Donora borough employee waives theft charge
A Donora clerk will go to court on allegations she stole nearly $200 from the borough's municipal office in February.
Dawn Lynn Kovalak, 49, of 498 Franklin Ave., Donora, waived her right to a preliminary hearing Tuesday on one misdemeanor charge of theft by unlawful taking in front of Magisterial District Judge Curtis Thompson.
According to the affidavit of probable cause, clerk Marcia Lawson informed Donora police on Feb. 26 that a $139 tap-in fee and an additional $60 was missing from the petty cash fund box.
Lawson told police the box was previously checked by the city administrator and that $200 was present.
During a police interview on March 13, police said Kovalak was shown a surveillance video from Feb. 26 showing Lawson leaving the administrator's office at 12:38 p.m. to make a bank deposit and Kovalak entering the office, closing the door, and remaining inside for approximately six minutes, according to the affidavit.
After checking the officer's surveillance video, Donora Police Superintendent James Brice determined the only persons entering the administrator's office Feb. 26 were Kovalak and Lawson during that time frame.
Donora Council President Dr. Karen Polkabla confirmed Kovalak was on unpaid leave and that any possible termination would require council action. She declined further comment, citing it “a personnel issue.”
Rick Bruni Jr. is a staff writer for Trib Total Media. He can be reached at firstname.lastname@example.org or 724-684-2635.
TribLive commenting policy
You are solely responsible for your comments and by using TribLive.com you agree to our Terms of Service.
We moderate comments. Our goal is to provide substantive commentary for a general readership. By screening submissions, we provide a space where readers can share intelligent and informed commentary that enhances the quality of our news and information.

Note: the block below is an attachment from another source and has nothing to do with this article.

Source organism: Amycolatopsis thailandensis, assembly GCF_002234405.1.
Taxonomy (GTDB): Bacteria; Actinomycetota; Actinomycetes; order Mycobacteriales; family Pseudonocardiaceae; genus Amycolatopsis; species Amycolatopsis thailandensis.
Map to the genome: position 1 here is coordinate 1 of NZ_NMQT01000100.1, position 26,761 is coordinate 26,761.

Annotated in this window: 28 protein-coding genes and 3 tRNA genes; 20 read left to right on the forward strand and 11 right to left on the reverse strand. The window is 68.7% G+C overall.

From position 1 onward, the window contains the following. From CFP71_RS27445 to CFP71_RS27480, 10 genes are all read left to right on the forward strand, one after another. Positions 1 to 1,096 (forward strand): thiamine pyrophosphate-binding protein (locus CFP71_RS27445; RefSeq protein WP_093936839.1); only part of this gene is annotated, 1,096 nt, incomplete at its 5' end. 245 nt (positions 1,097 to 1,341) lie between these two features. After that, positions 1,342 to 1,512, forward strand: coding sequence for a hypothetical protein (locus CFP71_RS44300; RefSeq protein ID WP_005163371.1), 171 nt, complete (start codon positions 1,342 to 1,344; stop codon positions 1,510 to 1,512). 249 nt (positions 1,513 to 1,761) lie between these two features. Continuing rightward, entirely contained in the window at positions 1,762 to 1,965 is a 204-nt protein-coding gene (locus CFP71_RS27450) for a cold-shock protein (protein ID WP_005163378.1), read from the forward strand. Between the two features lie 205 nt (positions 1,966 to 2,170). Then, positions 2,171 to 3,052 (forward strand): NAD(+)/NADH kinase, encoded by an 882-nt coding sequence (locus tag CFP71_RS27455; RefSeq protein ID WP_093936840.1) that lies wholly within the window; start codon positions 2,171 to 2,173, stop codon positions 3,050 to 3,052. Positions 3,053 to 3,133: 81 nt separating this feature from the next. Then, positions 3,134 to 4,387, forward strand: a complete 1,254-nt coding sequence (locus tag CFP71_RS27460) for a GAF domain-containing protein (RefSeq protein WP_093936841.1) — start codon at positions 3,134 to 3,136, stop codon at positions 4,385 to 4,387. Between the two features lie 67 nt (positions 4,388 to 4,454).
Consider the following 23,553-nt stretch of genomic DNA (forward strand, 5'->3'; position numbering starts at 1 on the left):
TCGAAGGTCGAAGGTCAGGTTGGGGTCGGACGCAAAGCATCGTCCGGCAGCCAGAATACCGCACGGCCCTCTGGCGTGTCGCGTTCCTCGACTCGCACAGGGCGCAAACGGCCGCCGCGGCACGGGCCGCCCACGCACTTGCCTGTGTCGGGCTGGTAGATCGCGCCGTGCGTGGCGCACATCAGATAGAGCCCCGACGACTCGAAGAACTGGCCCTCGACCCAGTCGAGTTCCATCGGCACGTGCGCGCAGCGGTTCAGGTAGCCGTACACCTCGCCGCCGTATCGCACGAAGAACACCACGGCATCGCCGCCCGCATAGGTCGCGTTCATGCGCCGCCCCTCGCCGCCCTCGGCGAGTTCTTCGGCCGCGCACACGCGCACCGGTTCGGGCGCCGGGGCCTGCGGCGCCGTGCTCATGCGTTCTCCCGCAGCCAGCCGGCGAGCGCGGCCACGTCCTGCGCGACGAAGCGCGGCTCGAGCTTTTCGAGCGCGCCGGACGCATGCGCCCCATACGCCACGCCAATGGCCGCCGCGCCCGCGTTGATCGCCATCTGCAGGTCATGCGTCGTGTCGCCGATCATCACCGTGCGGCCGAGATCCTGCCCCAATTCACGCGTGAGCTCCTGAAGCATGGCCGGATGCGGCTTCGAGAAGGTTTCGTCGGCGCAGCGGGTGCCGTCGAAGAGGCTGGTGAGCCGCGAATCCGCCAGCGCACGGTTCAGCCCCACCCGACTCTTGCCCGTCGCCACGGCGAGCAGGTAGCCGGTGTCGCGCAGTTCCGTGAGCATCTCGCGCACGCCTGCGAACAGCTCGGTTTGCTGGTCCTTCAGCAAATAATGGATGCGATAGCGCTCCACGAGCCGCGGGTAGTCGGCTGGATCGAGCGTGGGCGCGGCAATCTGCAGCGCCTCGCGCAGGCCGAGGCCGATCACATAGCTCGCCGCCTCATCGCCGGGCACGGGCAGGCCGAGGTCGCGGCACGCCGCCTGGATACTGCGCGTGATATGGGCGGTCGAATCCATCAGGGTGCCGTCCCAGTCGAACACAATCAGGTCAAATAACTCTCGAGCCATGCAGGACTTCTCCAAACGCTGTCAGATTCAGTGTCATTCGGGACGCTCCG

While most comments will be posted if they are on-topic and not abusive, moderating decisions are subjective. We will make them as carefully and consistently as we can. Because of the volume of reader comments, we cannot review individual moderation decisions with readers.
We value thoughtful comments representing a range of views that make their point quickly and politely. We make an effort to protect discussions from repeated comments â either by the same reader or different readers.
We follow the same standards for taste as the daily newspaper. A few things we won't tolerate: personal attacks, obscenity, vulgarity, profanity (including expletives and letters followed by dashes), commercial promotion, impersonations, incoherence, proselytizing and SHOUTING. Don't include URLs to Web sites.
We do not edit comments. They are either approved or deleted. We reserve the right to edit a comment that is quoted or excerpted in an article. In this case, we may fix spelling and punctuation.
We welcome strong opinions and criticism of our work, but we don't want comments to become bogged down with discussions of our policies and we will moderate accordingly.
We appreciate it when readers and people quoted in articles or blog posts point out errors of fact or emphasis and will investigate all assertions. But these suggestions should be sent via e-mail. To avoid distracting other readers, we won't publish comments that suggest a correction. Instead, corrections will be made in a blog post or in an article.